Saudi Arabia has become an important counterterrorism partner over the last decade, and the deserved recipient of much recent American commendation. Saudi Arabian-U.S. counterterrorism cooperation has deepened their once economic relationship, as the Trump administration’s recent amicable visit demonstrated.
Critics to U.S.-Saudi relations often cite Saudi Arabian finance for terrorism and efforts to spread the Wahhabi vision of Islam considered conducive to radicalism. These are valid concerns but not the central focus of this column. I am more concerned with Saudi Arabian counterterrorism itself.
Saudi Arabia must observe the fine line between counterterrorism and terrorism, and the United States should condemn drifts toward the latter. In their determination to exterminate terrorism, Saudi Arabia has too often enacted measures that violate human rights.
The Human Rights Watch 2017 report on Saudi Arabia emphasizes their criminalization of reformist activism, absence of fair trials and absurd criminal sentences that have included mass execution even for some non-violent crimes. As a result, stories of extended detention for dubious or false crimes arise far too often within the Saudi Arabian penal system.
American leadership tends to excuse these crimes for their net benefits, and President Donald Trump chose instead to focus on and laud Saudi intervention in Yemen while visiting Saudi Arabia last May. President Trump’s reference was ironic, as never have the faults of Saudi Arabian counterterrorism or American complacence been clearer than in Yemen.
In Yemen, Saudi Arabian-led coalition forces have bombed civilians with callous indifference and elicited near universal condemnation for committing war crimes. The Saudi-led coalition has imposed a blockade on resources that prevents most civilians from escape and then bombed entire towns as if civilians were not present.
International aid organizations have been instructed to leave conflict areas, media coverage has been barred from entrance, and hospitals have been leveled without care. The number of civilian deaths has reached almost 5,000, according to a report from the United Nations, and the conflict does not appear to be near an end.
Consider life for many in Yemen: there is little water, food or power. Many have no gasoline left and cannot walk out of the war zone. A cholera outbreak kills almost as fast as starvation and thirst. Relief hospitals have either been leveled or overwhelmed. Hiding in schools or resource facilities is not an option, as several have been bombed too. Outsiders either cannot see within the country or do not care. Cluster bombs litter the streets. Many believe they'll neither escape nor survive this endless civil war.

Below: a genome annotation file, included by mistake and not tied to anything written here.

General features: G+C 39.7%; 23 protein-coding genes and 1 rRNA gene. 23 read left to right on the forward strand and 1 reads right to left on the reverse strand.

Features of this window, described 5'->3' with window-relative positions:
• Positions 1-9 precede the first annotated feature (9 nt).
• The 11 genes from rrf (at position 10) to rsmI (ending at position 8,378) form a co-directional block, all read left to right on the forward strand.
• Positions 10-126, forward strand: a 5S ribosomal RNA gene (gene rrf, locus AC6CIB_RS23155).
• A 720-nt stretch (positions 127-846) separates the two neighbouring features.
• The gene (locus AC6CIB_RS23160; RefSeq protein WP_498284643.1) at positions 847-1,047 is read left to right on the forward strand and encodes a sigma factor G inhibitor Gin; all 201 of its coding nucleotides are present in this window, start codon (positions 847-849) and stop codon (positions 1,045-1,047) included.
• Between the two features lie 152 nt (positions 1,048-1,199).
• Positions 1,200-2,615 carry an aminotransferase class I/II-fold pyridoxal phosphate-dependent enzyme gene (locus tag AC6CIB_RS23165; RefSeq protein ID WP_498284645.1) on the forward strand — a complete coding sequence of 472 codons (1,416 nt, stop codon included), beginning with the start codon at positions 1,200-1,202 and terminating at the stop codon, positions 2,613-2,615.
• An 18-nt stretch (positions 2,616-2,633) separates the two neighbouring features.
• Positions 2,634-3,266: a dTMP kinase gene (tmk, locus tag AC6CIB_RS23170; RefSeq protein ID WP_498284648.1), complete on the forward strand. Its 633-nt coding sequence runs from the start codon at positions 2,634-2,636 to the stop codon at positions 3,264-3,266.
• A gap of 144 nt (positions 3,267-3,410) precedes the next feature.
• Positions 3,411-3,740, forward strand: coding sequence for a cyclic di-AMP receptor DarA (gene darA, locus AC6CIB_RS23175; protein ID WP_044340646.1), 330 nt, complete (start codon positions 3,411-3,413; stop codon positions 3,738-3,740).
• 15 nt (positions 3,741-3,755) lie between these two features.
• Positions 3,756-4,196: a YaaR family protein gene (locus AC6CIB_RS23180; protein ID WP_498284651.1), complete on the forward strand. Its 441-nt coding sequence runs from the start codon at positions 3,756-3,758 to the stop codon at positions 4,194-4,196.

No matter where one stands on the political conflict, the humanitarian crisis in Yemen deserves, at the least, to be mentioned within the United States media and leadership.
How can we not care? The United States can preach non-interference, but the fact remains that Saudi Arabia drops American bombs based on American intelligence from jets filled with American fuel.
I understand our affection for Saudi Arabia — the kingdom serves American interests, counteracts Iranian influence, purchases inordinate amounts of American arms and delivers cheap oil — and that optics dictate one not criticize an important international partner over the mistreatment of random prisoners or Yemeni children that will never see the American news cycle.
And I like Saudi Arabia too; as a childhood home, birthplace and the location to which I still return to visit relatives, of course I do. But that affection requires of us more vigilance and criticism, not less.
The Trump administration must address the atrocities that Saudi-led coalition forces are committing in Yemen, and the more systemic abuses of human rights that occur in Saudi Arabia under the banner of counterterrorism. Our leadership should not dismiss these abuses just because their constituents cannot see them.
And for the cynics out there like myself: the United States has sometimes waltzed around the line between counterterrorism and terrorism as well, but I would rather be a hypocrite on Yemen than complicit on Yemen. Wouldn’t you?
Merrik Sanders is a senior from Cleveland, Missouri studying English.
— Edited by Danya Issawi